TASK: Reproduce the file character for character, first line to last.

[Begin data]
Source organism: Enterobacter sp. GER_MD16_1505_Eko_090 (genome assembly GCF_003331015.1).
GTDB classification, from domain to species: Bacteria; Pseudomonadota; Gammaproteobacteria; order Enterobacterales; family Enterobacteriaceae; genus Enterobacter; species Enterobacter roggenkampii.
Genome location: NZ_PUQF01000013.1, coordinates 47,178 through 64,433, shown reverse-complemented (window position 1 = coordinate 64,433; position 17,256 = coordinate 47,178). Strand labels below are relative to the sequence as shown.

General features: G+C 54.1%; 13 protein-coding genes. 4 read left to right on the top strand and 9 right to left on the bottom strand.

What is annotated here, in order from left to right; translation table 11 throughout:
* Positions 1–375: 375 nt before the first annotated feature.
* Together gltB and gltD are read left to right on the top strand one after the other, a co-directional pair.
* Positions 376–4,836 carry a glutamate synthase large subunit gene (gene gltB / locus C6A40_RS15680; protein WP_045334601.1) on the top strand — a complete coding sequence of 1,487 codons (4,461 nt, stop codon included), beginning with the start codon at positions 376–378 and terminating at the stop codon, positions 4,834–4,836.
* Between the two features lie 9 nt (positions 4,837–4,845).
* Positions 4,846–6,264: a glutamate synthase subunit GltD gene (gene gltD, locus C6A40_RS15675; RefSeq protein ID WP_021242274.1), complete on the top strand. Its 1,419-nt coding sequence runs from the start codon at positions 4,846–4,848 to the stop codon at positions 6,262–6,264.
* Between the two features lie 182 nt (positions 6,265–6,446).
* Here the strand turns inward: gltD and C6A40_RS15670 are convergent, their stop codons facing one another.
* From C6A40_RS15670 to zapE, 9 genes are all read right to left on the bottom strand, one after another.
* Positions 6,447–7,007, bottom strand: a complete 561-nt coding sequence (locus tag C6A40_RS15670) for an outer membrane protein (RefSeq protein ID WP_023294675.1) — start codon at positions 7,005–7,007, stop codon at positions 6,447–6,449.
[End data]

Source organism: Enterobacter sp. GER_MD16_1505_Eko_090 (genome assembly GCF_003331015.1).
GTDB classification, from domain to species: Bacteria; Pseudomonadota; Gammaproteobacteria; order Enterobacterales; family Enterobacteriaceae; genus Enterobacter; species Enterobacter roggenkampii.
Genome location: NZ_PUQF01000013.1, coordinates 47,178 through 64,433, shown reverse-complemented (window position 1 = coordinate 64,433; position 17,256 = coordinate 47,178). Strand labels below are relative to the sequence as shown.

General features: G+C 54.1%; 13 protein-coding genes. 4 read left to right on the top strand and 9 right to left on the bottom strand.

What is annotated here, in order from left to right; translation table 11 throughout:
* Positions 1–375: 375 nt before the first annotated feature.
* Together gltB and gltD are read left to right on the top strand one after the other, a co-directional pair.
* Positions 376–4,836 carry a glutamate synthase large subunit gene (gene gltB / locus C6A40_RS15680; protein WP_045334601.1) on the top strand — a complete coding sequence of 1,487 codons (4,461 nt, stop codon included), beginning with the start codon at positions 376–378 and terminating at the stop codon, positions 4,834–4,836.
* Between the two features lie 9 nt (positions 4,837–4,845).
* Positions 4,846–6,264: a glutamate synthase subunit GltD gene (gene gltD, locus C6A40_RS15675; RefSeq protein ID WP_021242274.1), complete on the top strand. Its 1,419-nt coding sequence runs from the start codon at positions 4,846–4,848 to the stop codon at positions 6,262–6,264.
* Between the two features lie 182 nt (positions 6,265–6,446).
* Here the strand turns inward: gltD and C6A40_RS15670 are convergent, their stop codons facing one another.
* From C6A40_RS15670 to zapE, 9 genes are all read right to left on the bottom strand, one after another.
* Positions 6,447–7,007, bottom strand: a complete 561-nt coding sequence (locus tag C6A40_RS15670) for an outer membrane protein (RefSeq protein ID WP_023294675.1) — start codon at positions 7,005–7,007, stop codon at positions 6,447–6,449.